More than once they gained food and quarters for the night by taking them from their opponents. In a multitude of skirmishes in 1865 and 1866, they were almost uniformly victorious. Of the laurels gained in New Zealand warfare, a large share belongs to Ropata, to Kemp, and to Militia officers like Tuke, McDonnell and Fraser.

But Te Kooti himself escaped, and for the next two years he lived the life of a hunted animal, chased through the gloomy forests by the relentless Ropata. He fought many fights; his twenty Hau Hau followers were often near to death from starvation; but at length wearied out he threw himself on the mercy of the white men, was pardoned, sunk into obscurity, and died in peace.

A month later his turn came. Whitmore arrived. Joining their forces, he and Ropata invested Ngatapa closely, attacked it in front and rear, and took the lowest of the three lines of intrenchment. A final assault was to come next morning. The Hau Haus were short of food and water, and in a desperate plight.

The colonial troops under Colonel Whitmore, and bodies of friendly Maoris under Ropata, attacked him here. The work was very difficult, for after climbing those precipitous hills there were two palisades to be carried, one seven feet high and the other twelve. But science prevailed.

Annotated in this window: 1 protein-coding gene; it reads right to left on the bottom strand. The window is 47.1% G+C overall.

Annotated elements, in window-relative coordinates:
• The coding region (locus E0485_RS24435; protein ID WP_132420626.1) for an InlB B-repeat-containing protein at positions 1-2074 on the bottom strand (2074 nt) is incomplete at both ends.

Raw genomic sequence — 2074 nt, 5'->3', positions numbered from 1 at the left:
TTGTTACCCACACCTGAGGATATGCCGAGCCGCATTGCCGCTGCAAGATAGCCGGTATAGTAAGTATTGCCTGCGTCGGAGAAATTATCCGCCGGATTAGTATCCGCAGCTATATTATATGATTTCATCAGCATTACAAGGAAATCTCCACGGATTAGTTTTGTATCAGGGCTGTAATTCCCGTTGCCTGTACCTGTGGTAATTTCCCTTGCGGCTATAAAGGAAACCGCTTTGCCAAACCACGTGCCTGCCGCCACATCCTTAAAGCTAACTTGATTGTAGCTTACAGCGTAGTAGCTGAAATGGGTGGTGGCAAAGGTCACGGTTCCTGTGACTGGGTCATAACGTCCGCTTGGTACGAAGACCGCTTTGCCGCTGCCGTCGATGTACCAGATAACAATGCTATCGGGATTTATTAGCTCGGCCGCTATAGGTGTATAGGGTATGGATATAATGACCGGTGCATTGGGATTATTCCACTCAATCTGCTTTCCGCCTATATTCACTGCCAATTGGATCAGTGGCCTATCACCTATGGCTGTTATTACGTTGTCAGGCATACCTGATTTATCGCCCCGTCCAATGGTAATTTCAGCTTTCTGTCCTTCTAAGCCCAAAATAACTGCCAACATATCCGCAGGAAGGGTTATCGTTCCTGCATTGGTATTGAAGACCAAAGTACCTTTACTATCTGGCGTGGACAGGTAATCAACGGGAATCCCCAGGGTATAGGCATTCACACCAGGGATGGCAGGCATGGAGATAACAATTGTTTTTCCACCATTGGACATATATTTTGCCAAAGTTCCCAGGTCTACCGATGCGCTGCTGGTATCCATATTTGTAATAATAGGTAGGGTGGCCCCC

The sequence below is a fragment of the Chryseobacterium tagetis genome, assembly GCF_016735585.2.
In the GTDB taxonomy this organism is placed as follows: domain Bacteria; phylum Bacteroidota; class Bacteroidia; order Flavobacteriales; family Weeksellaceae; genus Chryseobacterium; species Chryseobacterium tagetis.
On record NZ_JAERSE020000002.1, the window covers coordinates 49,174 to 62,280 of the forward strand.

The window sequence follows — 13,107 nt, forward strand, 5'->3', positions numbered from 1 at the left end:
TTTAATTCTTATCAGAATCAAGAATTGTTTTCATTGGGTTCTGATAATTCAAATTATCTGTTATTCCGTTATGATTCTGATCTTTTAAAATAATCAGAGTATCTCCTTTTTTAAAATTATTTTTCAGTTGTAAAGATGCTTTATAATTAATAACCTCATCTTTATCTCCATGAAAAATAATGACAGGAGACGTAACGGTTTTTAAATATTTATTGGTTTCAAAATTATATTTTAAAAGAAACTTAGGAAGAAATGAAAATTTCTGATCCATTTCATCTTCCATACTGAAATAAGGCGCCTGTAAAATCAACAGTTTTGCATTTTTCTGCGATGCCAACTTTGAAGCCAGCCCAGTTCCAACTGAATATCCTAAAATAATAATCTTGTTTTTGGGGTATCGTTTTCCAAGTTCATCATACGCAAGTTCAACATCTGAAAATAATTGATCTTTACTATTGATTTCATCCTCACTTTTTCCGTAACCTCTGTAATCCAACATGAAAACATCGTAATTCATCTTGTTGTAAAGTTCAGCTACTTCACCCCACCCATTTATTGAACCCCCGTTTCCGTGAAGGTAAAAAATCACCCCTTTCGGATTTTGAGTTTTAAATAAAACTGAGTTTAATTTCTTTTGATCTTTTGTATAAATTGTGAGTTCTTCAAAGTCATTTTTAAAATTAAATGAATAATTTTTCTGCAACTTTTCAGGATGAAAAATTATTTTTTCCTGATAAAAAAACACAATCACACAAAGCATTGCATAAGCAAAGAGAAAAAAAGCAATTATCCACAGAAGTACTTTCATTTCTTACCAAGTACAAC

Volkner was seized, and, after some savage rites had been performed, was hanged on a willow tree as a victim. More fighting followed, in which a large share was taken by a Maori chief named Ropata, who, clad in European uniform and with the title of Major Ropata, fought stoutly against the Hau Haus, and captured several pahs.

They left thirty-seven dead behind, for Ropata gave no quarter, and had not his men loitered to plunder, Te Kooti, who, still lame, was carried off on a woman's back, must have been among their prizes. Pushing on to Ngatapa, Ropata found it a very formidable stronghold. The pa was on the summit of an abrupt hill, steep and scarped on two sides, narrowing to a razor-backed ridge in the rear.

Te Kooti, moreover, intercepted an ammunition train and captured eight kegs of gunpowder. Fortifying himself on a precipitous forest-clad hill named Ngatapa, he seemed likely to rally round him the disaffected of his race. But his red star was about to wane. Ropata with his Ngatiporou now came on the scene. A second attack on Makaretu sent the insurgents flying.

But in the morning they were chased, and for two days the fugitives were brought back to the pah in twos and threes. Ropata took it for granted that they were all concerned in the massacre at Poverty Bay. Each of the captives as he arrived was stripped, taken to the edge of the cliff, shot dead, and his body thrown over. About a hundred and twenty were thus slaughtered.

McDonnell, however, was at the heels of the Hau Haus, and in three encounters in the Taupo region Te Kooti was soundly beaten with a loss of 50 killed. He became a hunted fugitive. Ropata and Kemp chased him from district to district, backwards and forwards, across and about the island, for a high price had been put on his head. For three years the pursuit was urged or renewed.

Together they advanced against the stronghold of the insurgents, perched on a cliff among the Waiapu hills. By scaling a precipice with twenty picked men, Ropata and Biggs gained a crest above the pa, whence they could fire down into the midst of their astonished adversaries, over 400 of whom surrendered in terror to the daring handful. But the mischief had run down the coast.